Annual Madrigal Dinner includes music and merriment


Genell McClendon

Members of the court and feast: Sophomore Landon Dehn, and juniors Alondra Gonzalez, Caden Calkins, Trinity Hines, Landon Mumphrey, Bella Rojas, Joseph Hughes, Kaylah Williams and Denniel Santos.

Arnold Angelo Aureo, Staff Writer

Filled with music, pageantry, humor and a hearty meal, the Mustang Choir delivered holiday spirit at their 15th annual Madrigal Dinner last weekend.

The Madrigal Dinner is a re-creation of a Renaissance feast.

“As the Madrigal Dinner consists of chamber music, it kind of feeds in music-wise to what we do,” choir director Kristin Poligala said. “It is an opportunity for the choir to perform with other fine arts organizations.”

Mane Attraction provided music for the dinner, with about 15 pieces of chamber music. These pieces included a blessing to the feast, different music to introduce each course and a closing with “Silent Night”.

“This was my second time performing at the Madrigal Dinner, and I felt proud to actually perform and not just serve food like I did during my first time,” junior Denniel Santos said. “I am also very proud of how we sound when we perform. The Madrigal Dinner is a great way to channel holiday vibes and give people a good performance.”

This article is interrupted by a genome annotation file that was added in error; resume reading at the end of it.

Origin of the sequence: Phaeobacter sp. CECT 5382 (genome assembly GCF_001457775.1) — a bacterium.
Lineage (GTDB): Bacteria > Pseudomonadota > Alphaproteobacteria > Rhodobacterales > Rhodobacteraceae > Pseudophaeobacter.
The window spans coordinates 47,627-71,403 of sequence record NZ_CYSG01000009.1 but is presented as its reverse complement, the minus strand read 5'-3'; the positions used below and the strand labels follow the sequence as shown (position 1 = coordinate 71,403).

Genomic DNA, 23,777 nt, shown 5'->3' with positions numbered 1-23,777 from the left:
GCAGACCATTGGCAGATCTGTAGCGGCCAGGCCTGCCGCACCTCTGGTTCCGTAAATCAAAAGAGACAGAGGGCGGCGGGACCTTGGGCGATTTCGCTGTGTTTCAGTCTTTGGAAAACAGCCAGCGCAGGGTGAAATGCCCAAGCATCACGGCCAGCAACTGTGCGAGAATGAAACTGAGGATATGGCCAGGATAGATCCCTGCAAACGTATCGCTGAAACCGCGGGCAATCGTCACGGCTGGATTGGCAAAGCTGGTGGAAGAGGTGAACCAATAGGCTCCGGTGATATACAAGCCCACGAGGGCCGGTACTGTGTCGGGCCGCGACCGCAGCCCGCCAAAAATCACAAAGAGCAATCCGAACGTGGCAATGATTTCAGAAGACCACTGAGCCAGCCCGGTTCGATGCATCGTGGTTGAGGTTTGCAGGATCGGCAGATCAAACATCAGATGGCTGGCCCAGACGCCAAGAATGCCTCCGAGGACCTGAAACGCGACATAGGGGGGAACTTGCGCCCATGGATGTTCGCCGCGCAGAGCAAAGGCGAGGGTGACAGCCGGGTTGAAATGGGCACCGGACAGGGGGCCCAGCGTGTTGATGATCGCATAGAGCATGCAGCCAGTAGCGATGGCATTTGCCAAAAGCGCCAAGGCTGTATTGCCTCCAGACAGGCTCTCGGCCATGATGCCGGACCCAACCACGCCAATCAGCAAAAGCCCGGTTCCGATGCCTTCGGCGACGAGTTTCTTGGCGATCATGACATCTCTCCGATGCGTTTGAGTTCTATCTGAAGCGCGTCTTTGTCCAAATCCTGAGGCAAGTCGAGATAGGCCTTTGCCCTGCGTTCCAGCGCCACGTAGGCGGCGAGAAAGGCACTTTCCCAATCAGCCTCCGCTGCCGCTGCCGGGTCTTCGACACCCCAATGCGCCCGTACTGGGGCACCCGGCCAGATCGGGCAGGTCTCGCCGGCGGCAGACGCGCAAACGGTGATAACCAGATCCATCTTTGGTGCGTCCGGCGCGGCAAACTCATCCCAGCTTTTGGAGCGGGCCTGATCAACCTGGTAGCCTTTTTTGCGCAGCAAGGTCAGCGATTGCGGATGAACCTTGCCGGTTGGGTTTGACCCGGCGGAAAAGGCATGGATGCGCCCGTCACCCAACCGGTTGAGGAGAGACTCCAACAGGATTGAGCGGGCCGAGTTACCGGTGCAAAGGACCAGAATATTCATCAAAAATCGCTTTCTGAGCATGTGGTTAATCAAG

Actors from the choir and Johnny on the Spot (JOTS) played a variety of roles ranging from a court jester and wench, to royalties such as the queen and king.

JOTS member senior Tyler Morgan played the jester.

“We parodied the story of ‘Robin Hood’ to entertain the guests while they are eating,” Morgan said. “It felt awesome to play such a fun role in such an entertaining story. Regardless if people were paying attention or not, I made sure my performance was as great as possible.”

Performers wear medieval costumes in order to fully emulate a Renaissance atmosphere. The costumes are elaborate made of satin, brocade and give the feast a royal feeling.

“This was my third time performing at the Madrigal Dinner. I performed as king this year,” senior Philip Grecu said. “Along with my very nice hat and skin-tight tights, I am wearing this kingly, blue robe.”

Due to the pandemic, last year’s Madrigal Dinner was different, as guests were only able to watch the performance and not actually eat.

“It is very challenging to perform at dinners as we perform longer,” Grecu said. “It felt great to be back to normal and give our guests the whole experience.”